Thursday, July 15, 2010

G. K. & Yates

It is odd how some idea comes across your life in a series of accidental events. I'm not superstitious. I'm somewhat of a Calvinist, but I'm not a fatalist either so I don't believe "everything happens for a reason." But that's besides the point.

Someone here, just a few weeks ago, mentioned G. K. Chesterton and wondered if I had read any of his works. Oddly, I was only acquainted with his name.

Since then, there have been several references made to him within my sphere of associations. I asked my son, "Are you familiar with Chesterton." To which he replied with simple look of "Duh!"

I feel ashamed that I am a man in my fifties and I've been so artistically deprived for so long. I realize now that my deep evangelical years (meaning that there are plenty of evangelicals who were not as deprived as me and therefore were not so "deep" into it) were my personal "Dark Ages."

So, I'm seeing a patient this morning. She has her own interesting (but sad) story. She was adopted into a very conservative missionary family home. They moved to Africa when she was quite young per their professional trade (missionaries). She was sent away to missionary boarding school when she was seven. I think the wonderful missionary dorm parents took good care of her until she was about ten . . . then the husband came in at night to read her Bible stories . . . and to rape her. This went on for years. She was threatened to keep quiet. I think she told me that the dear couple retired as missionary heroes and the man never faced any kind of justice because the acts were swept under the carpet by the organization. You know, the nice facade must be maintained. This patient, amazingly, is still involved with Christian things, but she is not an idealist.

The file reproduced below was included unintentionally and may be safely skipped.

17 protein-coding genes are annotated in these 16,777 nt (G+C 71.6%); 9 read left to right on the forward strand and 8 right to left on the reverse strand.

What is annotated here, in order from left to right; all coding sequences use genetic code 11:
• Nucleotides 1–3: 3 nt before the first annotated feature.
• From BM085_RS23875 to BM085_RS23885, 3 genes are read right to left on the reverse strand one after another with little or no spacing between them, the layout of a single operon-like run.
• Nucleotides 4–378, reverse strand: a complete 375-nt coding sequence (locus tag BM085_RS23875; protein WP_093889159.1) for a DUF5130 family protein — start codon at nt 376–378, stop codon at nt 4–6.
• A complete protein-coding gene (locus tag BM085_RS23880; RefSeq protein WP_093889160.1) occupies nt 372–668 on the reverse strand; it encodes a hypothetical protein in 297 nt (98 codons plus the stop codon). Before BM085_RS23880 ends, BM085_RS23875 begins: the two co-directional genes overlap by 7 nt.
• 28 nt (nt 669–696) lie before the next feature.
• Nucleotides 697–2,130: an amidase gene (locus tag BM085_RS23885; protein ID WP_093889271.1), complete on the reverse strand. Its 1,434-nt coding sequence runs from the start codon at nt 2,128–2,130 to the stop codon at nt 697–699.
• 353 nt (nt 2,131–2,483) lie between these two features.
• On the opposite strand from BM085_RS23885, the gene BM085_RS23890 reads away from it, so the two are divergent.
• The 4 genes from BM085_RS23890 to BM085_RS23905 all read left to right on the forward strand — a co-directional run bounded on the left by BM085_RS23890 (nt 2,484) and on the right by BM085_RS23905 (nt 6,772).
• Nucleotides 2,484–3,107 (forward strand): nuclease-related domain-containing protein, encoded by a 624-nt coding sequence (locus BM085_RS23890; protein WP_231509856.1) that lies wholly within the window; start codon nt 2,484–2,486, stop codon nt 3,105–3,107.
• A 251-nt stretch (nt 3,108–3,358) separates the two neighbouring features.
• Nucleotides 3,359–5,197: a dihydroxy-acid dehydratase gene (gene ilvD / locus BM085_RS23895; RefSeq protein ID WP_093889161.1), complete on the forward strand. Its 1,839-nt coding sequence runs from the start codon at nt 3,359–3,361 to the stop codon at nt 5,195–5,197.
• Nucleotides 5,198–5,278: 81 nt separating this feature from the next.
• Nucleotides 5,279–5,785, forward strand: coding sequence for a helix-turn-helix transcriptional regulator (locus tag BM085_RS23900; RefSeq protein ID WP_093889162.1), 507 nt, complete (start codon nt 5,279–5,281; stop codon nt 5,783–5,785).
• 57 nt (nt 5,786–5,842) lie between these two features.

So this brings me to my point. On the cover of her note book this morning she had this quote by G.K. Chesterton (which everyone knows . . . save myself): "Literature is a luxury; fiction is a necessity." I was dumbfounded. So much so, that I've done some reading about Chesterton and will put some more of his quotes at the end of this.

Have you ever walked around all day with toilet paper on your shoe, hanging from your pants or a bugger hanging from you nose? Then you discover it and you feel embarrassed like every on in the whole world knew but yourself. That's the way I feel. The whole freaken world knew how wonderful fiction was but me! Okay, the other characters in my Dark Ages epoch didn't know either. What I mean is that during my Nav years, we were so dualistic in our thinking, that none of us read fiction but for the C. S. Lewis. I knew Navs who didn't even think that Lewis could have been a Christian because he wrote about witches . . . and he smoked. I'm not saying this literary depravity (correct word) was typical of the Navs, but it certain was of my group. Why read something for selfish entertainment--that is not factual--while the whole world is going to hell? How sad.